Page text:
So we are baptized into the Holy Spirit. 

Water baptism then is a symbol of the regeneration and cleansing which comes through the Holy Spirit. 

Baptism does not bring salvation in itself. It’s an important and powerful outward symbol of an inward work which the Lord has done. 

I will sprinkle clean water on you, and you shall be clean from all your uncleannesses, and from all your idols I will cleanse you.

What a powerful picture of God’s grace and renewal. 

In Shakespear’s great play, MacBeth, there’s a scene where Lady MacBeth is overcome with grief and guilt for her murderous greed and ambition and she desperately tries to wash a blood stain off of her hands. 

There’s no actual blood stain. It’s in her mind. 

But that’s the brilliance of the scene. 

Because we all have a stain of sin upon our hearts and lives that we cannot wash away on our own. It is God who brings the cleansing and renewal. 

In Psalm 51, David too is ravaged by guilt and grief over a terrible sin he’s committed. His affair with Bathsheeba and him sending her husband Uriah to the frontlines in battle where he was killed. 

David pleads with God: Have mercy on me, O God, according to your steadfast love; according to your abundant mercy blot out my transgressions. 2 Wash me thoroughly from my iniquity, and cleanse me from my sin! 

And I return to John 3. A passage we preached from last fall. 

After Jesus has said in John 3:3: Truly, truly, I say to you, unless one is born again he cannot see the kingdom of God

He will then talk of the cleansing which accompanies regeneration. 

John 3:5-6: 5 Jesus answered, “Truly, truly, I say to you, unless one is born of water and the Spirit, he cannot enter the kingdom of God. 6 That which is born of the flesh is flesh, and that which is born of the Spirit is spirit.

Water and Spirit. 

To have faith is to have the Spirit and to have the Spirit is to be cleansed. 

You have all sorts of rituals in the Old Testament. Washing is a powerful symbol of purity throughout various cultures and religions. 

The washing that God gives through the Spirit is a cleansing of the human soul. 

We see the language of this renewal again in Titus 3: 

Titus 3:4-5: when the goodness and loving kindness of God our Savior appeared, 5 he saved us, not because of works done by us in righteousness, but according to his own mercy, by the washing of regeneration and renewal of the Holy Spirit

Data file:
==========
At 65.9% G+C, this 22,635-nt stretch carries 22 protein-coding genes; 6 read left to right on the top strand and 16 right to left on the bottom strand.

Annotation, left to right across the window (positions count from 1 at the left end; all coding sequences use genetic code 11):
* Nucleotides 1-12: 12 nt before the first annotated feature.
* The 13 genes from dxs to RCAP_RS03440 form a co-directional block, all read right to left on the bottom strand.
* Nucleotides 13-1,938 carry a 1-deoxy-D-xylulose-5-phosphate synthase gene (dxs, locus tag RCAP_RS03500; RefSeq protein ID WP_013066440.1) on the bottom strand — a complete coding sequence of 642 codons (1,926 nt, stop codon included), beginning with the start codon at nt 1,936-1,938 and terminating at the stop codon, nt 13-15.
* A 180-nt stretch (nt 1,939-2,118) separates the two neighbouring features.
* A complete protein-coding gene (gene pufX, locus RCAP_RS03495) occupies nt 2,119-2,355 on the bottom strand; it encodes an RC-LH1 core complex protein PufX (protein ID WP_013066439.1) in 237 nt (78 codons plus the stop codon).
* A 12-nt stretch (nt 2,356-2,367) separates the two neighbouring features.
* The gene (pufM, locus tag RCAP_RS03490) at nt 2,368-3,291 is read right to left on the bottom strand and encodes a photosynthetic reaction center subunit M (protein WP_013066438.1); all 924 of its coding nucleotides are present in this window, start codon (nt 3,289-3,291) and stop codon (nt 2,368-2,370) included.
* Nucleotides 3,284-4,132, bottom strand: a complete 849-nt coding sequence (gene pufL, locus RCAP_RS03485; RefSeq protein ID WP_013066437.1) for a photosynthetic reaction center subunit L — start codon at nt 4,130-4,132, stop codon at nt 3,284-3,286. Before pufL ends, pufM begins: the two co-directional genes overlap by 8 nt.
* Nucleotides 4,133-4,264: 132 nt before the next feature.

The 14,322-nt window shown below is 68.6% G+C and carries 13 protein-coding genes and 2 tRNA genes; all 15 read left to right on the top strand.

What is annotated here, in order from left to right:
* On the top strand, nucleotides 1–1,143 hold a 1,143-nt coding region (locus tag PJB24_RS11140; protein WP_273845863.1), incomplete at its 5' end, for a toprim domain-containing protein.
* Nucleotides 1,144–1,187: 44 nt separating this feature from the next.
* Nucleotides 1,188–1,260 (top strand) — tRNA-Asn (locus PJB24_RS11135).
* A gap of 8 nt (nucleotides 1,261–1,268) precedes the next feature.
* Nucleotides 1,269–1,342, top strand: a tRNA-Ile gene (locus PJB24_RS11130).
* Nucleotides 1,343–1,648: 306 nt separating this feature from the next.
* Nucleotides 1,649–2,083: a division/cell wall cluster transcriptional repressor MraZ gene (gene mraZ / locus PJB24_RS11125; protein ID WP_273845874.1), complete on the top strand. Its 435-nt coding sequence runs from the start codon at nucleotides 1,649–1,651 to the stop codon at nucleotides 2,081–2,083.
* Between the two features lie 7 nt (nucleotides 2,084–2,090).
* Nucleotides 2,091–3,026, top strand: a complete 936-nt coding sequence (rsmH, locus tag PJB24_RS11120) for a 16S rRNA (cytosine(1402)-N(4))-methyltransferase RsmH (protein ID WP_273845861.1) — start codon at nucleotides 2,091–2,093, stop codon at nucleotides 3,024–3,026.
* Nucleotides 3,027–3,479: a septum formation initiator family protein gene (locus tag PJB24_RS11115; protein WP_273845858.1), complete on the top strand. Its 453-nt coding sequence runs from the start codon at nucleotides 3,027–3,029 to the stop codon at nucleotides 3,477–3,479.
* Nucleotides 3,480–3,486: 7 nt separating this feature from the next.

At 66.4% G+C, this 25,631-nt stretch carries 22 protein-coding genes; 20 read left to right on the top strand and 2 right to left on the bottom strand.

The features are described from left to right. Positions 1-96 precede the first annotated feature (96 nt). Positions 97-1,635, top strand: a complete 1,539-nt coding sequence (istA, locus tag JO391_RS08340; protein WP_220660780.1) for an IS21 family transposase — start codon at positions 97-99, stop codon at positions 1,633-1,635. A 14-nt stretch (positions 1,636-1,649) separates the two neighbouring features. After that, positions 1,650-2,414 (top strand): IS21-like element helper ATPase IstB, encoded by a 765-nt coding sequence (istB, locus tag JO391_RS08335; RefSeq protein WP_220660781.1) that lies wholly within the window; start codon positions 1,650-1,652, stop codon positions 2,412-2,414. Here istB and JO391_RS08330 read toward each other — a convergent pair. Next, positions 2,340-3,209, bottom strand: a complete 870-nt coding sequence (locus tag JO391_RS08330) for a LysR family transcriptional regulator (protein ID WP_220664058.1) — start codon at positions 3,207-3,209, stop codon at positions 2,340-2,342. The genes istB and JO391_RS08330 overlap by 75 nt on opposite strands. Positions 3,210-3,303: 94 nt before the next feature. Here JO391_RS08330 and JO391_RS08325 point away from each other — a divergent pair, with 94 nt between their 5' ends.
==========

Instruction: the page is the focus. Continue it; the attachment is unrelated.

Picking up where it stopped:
It is because of the mercy of God that we are made morally clean through the work of the Holy Spirit. 

So through regeneration, God cleanses us. 

Through being born again, God cleanses us. 

When Jesus says, “you must be born again,” that’s another fantastic metaphor for regeneration. 

Because it is a new birth. You’re a new person in Christ. 

Also, the metaphors matters because we are regenerated as a one time event. 

Jesus said that we must be born again. He did not say that we must be born again…and again and again. 

It’s not that we are saved today, then we lose that, then we do better and we’re saved tomorrow. Many Christians believe that. It’s not a Biblical idea. 

And this is why systematic theology is important in considering the connection between various Bible teachings and how they work together. 

I’ll again call to mind justification which was our topic last week. Justification, simply put, is right legal standing before God. You cannot be justified without being regenerated. And to be regenerated is to be justified. 

So when we’re regenerated and given the Holy Spirit, and we’re justified in Christ and forgiven our sins, it’s something that only needs to happen once. You can only be born again once and the good news is that true salvation cannot be lost. 

We’re sealed with the Holy Spirit as a guarantor of our salvation. 

Ephesians 1:13-14: In him you also, when you heard the word of truth, the gospel of your salvation, and believed in him, were sealed with the promised Holy Spirit, 14 who is the guarantee of our inheritance until we acquire possession of it, to the praise of his glory. 

Second, the Spirit gives us a new heart 

Returning to our passage in Ezekiel:  I will give you a new heart, and a new spirit I will put within you. And I will remove the heart of stone from your flesh and give you a heart of flesh.

Once again, what an incredible metaphor that the Bible uses. I assume it’s because of the Bible that the heart has become such a powerful symbol in our culture. Think about it for just a moment. 

Someone who’s very kind if referred to as tender-hearted. 

Someone who’s unkind and unfeeling is called cold-hearted. When we’re really sincere, we say something is from the bottom of our heart. When we see an impressive athletic display, we say they played their heart out. Really difficult situations are seen as heartbreaking. 

And there are lots more little phrases like that. It’s a powerful symbol in our culture that we see as being the seat of our emotions. Because of regeneration, God gives us a new heart. Thousands of Americans wait on donor lists in need of heart transplants. 

Heart disease is annually the leading cause of death in America with more than 1 in 5 deaths coming from heart disease. 

Our hearts don’t last forever. And certainly, the heart is important in the Bible. Love the Lord your God with all your…What comes first? Heart. 

Quoting again from David in Psalm 51:10, he asks God: Create in me a clean heart, O God, and renew a right spirit within me

Jeremiah 17:9-10 says: 9 The heart is deceitful above all things, and desperately sick; who can understand it? 10 “I the Lord search the heart and test the mind, 

We cannot make our hearts pure. But the good news is that through regeneration, God does a heart transplant in us. 

He gives us a new heart and a new Spirit. So the Spirit brings renewal through cleansing, it is through the Spirit that we are given a new heart.